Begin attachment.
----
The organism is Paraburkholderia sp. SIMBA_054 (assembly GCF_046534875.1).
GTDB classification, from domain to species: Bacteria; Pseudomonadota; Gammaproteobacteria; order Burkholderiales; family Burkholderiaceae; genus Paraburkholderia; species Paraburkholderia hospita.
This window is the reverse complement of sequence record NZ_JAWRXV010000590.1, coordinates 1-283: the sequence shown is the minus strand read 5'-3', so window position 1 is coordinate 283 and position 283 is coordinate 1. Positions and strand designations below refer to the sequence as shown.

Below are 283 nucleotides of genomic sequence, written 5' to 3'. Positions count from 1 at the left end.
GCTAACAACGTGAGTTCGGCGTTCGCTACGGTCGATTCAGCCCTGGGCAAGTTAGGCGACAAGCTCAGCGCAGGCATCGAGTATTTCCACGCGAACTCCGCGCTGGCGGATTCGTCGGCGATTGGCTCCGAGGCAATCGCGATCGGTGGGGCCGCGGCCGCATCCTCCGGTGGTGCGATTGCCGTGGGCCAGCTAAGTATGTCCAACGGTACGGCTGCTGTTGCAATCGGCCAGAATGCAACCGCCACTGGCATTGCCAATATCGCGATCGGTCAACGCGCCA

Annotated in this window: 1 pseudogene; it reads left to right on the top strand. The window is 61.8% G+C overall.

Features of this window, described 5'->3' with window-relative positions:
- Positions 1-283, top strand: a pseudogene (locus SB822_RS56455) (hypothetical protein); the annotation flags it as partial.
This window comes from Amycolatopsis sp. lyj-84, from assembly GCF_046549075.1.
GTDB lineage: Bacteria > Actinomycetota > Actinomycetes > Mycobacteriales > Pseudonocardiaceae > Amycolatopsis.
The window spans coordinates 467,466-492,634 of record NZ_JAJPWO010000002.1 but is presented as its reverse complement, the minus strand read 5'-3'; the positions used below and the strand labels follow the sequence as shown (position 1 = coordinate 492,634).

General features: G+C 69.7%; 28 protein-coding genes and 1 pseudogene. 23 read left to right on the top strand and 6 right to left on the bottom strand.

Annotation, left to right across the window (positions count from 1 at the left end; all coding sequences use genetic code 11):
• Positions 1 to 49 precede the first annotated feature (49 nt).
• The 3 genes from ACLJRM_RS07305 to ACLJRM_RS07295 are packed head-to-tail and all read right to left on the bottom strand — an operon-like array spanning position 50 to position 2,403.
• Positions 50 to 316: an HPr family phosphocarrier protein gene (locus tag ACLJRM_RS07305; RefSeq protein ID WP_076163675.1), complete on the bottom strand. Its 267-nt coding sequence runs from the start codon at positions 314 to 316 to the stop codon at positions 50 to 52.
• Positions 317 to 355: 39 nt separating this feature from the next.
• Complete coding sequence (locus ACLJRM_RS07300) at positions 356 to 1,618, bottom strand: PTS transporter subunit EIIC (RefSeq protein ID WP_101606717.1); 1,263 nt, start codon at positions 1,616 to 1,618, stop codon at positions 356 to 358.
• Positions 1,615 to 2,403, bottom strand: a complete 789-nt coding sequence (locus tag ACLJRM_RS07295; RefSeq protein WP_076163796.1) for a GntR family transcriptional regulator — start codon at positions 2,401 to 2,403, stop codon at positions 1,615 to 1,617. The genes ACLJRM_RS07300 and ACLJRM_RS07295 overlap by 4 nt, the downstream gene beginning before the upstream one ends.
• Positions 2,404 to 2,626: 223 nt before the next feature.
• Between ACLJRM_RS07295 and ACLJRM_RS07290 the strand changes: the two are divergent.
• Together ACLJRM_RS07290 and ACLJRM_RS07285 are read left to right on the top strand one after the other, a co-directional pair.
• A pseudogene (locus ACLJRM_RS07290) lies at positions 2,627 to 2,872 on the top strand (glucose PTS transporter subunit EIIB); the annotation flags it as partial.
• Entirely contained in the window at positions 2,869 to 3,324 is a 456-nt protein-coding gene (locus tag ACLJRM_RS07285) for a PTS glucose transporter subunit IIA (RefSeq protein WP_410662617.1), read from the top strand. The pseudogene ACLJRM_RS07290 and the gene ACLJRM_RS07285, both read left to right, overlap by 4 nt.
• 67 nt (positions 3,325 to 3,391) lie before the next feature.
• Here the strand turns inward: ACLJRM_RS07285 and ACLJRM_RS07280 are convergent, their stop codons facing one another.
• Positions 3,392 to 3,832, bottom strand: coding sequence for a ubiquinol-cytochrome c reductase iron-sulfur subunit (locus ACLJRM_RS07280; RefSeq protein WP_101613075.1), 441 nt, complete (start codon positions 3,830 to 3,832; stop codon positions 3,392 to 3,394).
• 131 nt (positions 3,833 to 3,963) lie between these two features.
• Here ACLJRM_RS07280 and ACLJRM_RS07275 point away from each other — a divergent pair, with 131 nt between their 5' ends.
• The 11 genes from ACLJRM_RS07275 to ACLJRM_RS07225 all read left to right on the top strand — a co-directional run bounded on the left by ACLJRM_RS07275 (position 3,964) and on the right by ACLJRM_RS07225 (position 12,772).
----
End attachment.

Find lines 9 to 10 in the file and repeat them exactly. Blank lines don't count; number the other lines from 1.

This window comes from Amycolatopsis sp. lyj-84, from assembly GCF_046549075.1.
GTDB lineage: Bacteria > Actinomycetota > Actinomycetes > Mycobacteriales > Pseudonocardiaceae > Amycolatopsis.